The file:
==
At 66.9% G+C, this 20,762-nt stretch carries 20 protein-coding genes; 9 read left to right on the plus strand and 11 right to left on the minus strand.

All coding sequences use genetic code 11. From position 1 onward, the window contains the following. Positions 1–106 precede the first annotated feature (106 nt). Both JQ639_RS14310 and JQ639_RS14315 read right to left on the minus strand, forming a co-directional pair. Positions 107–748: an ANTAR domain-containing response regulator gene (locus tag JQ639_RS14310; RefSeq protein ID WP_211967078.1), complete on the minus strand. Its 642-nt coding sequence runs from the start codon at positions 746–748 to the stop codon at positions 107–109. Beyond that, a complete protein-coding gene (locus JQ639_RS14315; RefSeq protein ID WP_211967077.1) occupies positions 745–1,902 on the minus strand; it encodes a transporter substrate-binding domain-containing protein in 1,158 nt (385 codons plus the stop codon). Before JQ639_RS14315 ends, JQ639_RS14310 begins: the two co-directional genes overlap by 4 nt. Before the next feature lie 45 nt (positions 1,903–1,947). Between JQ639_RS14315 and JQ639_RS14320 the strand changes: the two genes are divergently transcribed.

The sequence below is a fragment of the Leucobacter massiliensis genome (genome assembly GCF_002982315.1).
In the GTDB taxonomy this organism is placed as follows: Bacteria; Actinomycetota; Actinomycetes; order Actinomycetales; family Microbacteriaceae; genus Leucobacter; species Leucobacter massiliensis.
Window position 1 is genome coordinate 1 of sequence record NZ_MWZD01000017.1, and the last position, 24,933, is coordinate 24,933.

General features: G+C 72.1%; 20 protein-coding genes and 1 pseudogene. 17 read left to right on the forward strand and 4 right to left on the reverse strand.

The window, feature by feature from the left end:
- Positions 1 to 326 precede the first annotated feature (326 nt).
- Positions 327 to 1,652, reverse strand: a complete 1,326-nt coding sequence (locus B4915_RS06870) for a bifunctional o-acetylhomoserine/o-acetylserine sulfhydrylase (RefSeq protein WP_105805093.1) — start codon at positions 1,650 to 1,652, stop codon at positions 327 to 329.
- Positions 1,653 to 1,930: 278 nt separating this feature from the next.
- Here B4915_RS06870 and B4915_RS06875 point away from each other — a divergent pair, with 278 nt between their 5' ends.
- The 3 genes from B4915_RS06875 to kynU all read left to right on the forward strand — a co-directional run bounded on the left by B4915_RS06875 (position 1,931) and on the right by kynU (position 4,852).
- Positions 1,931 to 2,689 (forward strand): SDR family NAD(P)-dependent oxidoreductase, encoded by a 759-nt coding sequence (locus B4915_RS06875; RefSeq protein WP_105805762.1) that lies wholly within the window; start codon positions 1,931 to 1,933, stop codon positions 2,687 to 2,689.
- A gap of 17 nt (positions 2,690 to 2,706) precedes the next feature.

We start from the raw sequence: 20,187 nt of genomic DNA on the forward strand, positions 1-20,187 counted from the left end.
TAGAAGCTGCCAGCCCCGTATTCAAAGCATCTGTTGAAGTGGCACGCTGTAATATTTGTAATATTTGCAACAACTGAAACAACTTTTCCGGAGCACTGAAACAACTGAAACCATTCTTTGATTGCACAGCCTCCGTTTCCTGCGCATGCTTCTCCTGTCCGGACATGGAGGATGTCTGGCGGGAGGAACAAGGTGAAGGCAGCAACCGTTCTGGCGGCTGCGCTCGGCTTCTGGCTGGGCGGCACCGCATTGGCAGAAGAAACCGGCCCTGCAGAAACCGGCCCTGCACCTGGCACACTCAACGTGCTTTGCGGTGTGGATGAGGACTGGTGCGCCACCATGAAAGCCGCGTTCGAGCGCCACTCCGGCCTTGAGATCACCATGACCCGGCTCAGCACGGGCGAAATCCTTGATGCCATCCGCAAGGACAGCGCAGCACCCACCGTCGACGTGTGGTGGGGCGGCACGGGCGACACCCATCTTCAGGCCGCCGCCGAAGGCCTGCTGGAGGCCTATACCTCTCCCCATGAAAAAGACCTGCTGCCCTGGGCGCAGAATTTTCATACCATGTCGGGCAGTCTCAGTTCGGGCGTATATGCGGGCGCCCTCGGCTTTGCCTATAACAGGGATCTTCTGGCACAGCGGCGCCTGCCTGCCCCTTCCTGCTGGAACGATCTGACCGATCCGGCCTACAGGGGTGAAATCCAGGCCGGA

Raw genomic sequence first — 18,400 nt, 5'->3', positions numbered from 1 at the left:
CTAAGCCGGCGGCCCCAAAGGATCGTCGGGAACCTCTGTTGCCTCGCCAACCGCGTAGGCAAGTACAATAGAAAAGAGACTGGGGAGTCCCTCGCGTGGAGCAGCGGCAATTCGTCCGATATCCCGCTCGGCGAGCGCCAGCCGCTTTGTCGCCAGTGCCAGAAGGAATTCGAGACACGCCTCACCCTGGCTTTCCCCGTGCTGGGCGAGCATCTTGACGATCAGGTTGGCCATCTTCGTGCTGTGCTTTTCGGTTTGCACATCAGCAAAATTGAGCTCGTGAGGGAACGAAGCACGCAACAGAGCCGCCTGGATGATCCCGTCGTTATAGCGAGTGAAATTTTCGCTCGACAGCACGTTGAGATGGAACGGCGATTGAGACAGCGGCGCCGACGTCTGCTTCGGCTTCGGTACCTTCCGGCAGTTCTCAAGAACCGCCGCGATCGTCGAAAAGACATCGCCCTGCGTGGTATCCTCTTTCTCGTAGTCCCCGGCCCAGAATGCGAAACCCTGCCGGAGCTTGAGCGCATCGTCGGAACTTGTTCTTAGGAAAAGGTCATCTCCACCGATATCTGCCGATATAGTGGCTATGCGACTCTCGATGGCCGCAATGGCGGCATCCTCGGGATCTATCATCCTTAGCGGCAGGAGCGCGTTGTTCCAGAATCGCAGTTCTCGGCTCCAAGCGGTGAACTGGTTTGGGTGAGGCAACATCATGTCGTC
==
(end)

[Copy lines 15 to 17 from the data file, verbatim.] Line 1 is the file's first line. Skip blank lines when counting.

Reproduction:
We start from the raw sequence: 20,187 nt of genomic DNA on the forward strand, positions 1-20,187 counted from the left end.
TAGAAGCTGCCAGCCCCGTATTCAAAGCATCTGTTGAAGTGGCACGCTGTAATATTTGTAATATTTGCAACAACTGAAACAACTTTTCCGGAGCACTGAAACAACTGAAACCATTCTTTGATTGCACAGCCTCCGTTTCCTGCGCATGCTTCTCCTGTCCGGACATGGAGGATGTCTGGCGGGAGGAACAAGGTGAAGGCAGCAACCGTTCTGGCGGCTGCGCTCGGCTTCTGGCTGGGCGGCACCGCATTGGCAGAAGAAACCGGCCCTGCAGAAACCGGCCCTGCACCTGGCACACTCAACGTGCTTTGCGGTGTGGATGAGGACTGGTGCGCCACCATGAAAGCCGCGTTCGAGCGCCACTCCGGCCTTGAGATCACCATGACCCGGCTCAGCACGGGCGAAATCCTTGATGCCATCCGCAAGGACAGCGCAGCACCCACCGTCGACGTGTGGTGGGGCGGCACGGGCGACACCCATCTTCAGGCCGCCGCCGAAGGCCTGCTGGAGGCCTATACCTCTCCCCATGAAAAAGACCTGCTGCCCTGGGCGCAGAATTTTCATACCATGTCGGGCAGTCTCAGTTCGGGCGTATATGCGGGCGCCCTCGGCTTTGCCTATAACAGGGATCTTCTGGCACAGCGGCGCCTGCCTGCCCCTTCCTGCTGGAACGATCTGACCGATCCGGCCTACAGGGGTGAAATCCAGGCCGGA

Raw genomic sequence first — 18,400 nt, 5'->3', positions numbered from 1 at the left: